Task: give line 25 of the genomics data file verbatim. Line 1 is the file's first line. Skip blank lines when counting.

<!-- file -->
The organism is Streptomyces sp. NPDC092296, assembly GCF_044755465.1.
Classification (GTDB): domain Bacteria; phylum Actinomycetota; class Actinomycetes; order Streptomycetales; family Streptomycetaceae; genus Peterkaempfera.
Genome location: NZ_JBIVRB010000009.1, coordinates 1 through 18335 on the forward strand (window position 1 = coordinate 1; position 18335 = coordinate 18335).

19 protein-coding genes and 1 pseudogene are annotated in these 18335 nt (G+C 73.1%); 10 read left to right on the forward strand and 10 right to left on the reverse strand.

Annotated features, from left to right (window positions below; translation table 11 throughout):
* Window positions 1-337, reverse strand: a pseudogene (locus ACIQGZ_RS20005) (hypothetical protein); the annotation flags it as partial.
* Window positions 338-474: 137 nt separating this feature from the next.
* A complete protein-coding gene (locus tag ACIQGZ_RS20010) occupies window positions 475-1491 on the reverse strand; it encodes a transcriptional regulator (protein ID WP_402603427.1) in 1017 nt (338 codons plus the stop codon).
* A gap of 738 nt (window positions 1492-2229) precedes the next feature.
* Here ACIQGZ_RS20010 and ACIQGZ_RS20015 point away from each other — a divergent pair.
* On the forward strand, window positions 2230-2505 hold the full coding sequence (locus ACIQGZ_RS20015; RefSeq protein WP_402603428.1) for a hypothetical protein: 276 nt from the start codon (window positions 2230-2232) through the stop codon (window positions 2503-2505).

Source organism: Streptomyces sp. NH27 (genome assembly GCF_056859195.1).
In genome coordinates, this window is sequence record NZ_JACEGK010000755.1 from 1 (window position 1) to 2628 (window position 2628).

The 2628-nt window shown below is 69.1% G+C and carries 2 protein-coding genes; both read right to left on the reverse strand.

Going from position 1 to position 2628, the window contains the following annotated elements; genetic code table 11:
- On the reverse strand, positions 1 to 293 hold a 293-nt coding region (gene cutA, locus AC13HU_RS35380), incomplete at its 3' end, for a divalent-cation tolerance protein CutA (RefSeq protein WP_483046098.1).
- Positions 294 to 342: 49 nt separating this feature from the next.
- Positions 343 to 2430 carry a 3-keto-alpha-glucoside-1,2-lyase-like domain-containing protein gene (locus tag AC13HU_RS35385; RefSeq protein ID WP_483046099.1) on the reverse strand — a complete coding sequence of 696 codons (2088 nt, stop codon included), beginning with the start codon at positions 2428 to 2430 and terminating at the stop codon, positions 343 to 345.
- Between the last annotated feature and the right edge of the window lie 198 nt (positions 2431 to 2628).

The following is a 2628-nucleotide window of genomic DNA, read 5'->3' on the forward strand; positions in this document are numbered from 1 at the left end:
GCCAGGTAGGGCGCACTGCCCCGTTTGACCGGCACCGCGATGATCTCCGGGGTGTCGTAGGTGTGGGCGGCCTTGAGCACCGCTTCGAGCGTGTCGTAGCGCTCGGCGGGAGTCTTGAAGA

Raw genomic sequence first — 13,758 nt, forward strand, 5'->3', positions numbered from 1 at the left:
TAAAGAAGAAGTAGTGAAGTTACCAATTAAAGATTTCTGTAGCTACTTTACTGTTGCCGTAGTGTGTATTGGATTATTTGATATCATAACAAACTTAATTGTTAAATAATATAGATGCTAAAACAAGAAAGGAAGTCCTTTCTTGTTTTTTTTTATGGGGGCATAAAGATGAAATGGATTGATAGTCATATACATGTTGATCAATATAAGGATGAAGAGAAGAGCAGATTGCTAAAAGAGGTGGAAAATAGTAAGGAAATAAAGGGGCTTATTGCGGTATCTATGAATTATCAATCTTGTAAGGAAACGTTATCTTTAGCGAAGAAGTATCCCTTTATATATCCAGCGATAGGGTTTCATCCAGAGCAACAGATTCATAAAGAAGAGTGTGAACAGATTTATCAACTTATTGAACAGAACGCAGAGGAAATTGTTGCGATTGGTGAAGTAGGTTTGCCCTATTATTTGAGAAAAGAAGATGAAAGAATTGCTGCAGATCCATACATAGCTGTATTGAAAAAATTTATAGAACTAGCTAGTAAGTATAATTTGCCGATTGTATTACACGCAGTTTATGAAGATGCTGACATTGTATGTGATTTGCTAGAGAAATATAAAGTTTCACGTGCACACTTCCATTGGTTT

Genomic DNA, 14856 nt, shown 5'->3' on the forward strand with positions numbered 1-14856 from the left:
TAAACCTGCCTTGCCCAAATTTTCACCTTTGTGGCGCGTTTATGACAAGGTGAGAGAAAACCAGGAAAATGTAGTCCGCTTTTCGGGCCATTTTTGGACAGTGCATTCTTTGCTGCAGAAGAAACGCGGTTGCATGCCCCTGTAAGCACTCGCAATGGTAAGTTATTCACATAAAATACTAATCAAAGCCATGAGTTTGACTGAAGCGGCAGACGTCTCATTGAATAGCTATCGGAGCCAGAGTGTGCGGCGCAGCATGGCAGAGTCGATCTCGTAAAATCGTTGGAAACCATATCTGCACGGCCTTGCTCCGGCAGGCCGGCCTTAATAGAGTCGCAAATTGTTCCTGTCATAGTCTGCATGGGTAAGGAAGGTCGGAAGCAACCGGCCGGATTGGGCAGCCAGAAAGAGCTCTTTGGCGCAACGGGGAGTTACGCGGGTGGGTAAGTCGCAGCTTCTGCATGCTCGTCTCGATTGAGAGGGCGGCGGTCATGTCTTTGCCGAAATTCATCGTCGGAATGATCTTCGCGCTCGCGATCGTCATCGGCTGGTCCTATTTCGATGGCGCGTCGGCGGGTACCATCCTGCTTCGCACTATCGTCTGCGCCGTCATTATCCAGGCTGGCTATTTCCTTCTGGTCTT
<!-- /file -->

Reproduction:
TAAACCTGCCTTGCCCAAATTTTCACCTTTGTGGCGCGTTTATGACAAGGTGAGAGAAAACCAGGAAAATGTAGTCCGCTTTTCGGGCCATTTTTGGACAGTGCATTCTTTGCTGCAGAAGAAACGCGGTTGCATGCCCCTGTAAGCACTCGCAATGGTAAGTTATTCACATAAAATACTAATCAAAGCCATGAGTTTGACTGAAGCGGCAGACGTCTCATTGAATAGCTATCGGAGCCAGAGTGTGCGGCGCAGCATGGCAGAGTCGATCTCGTAAAATCGTTGGAAACCATATCTGCACGGCCTTGCTCCGGCAGGCCGGCCTTAATAGAGTCGCAAATTGTTCCTGTCATAGTCTGCATGGGTAAGGAAGGTCGGAAGCAACCGGCCGGATTGGGCAGCCAGAAAGAGCTCTTTGGCGCAACGGGGAGTTACGCGGGTGGGTAAGTCGCAGCTTCTGCATGCTCGTCTCGATTGAGAGGGCGGCGGTCATGTCTTTGCCGAAATTCATCGTCGGAATGATCTTCGCGCTCGCGATCGTCATCGGCTGGTCCTATTTCGATGGCGCGTCGGCGGGTACCATCCTGCTTCGCACTATCGTCTGCGCCGTCATTATCCAGGCTGGCTATTTCCTTCTGGTCTT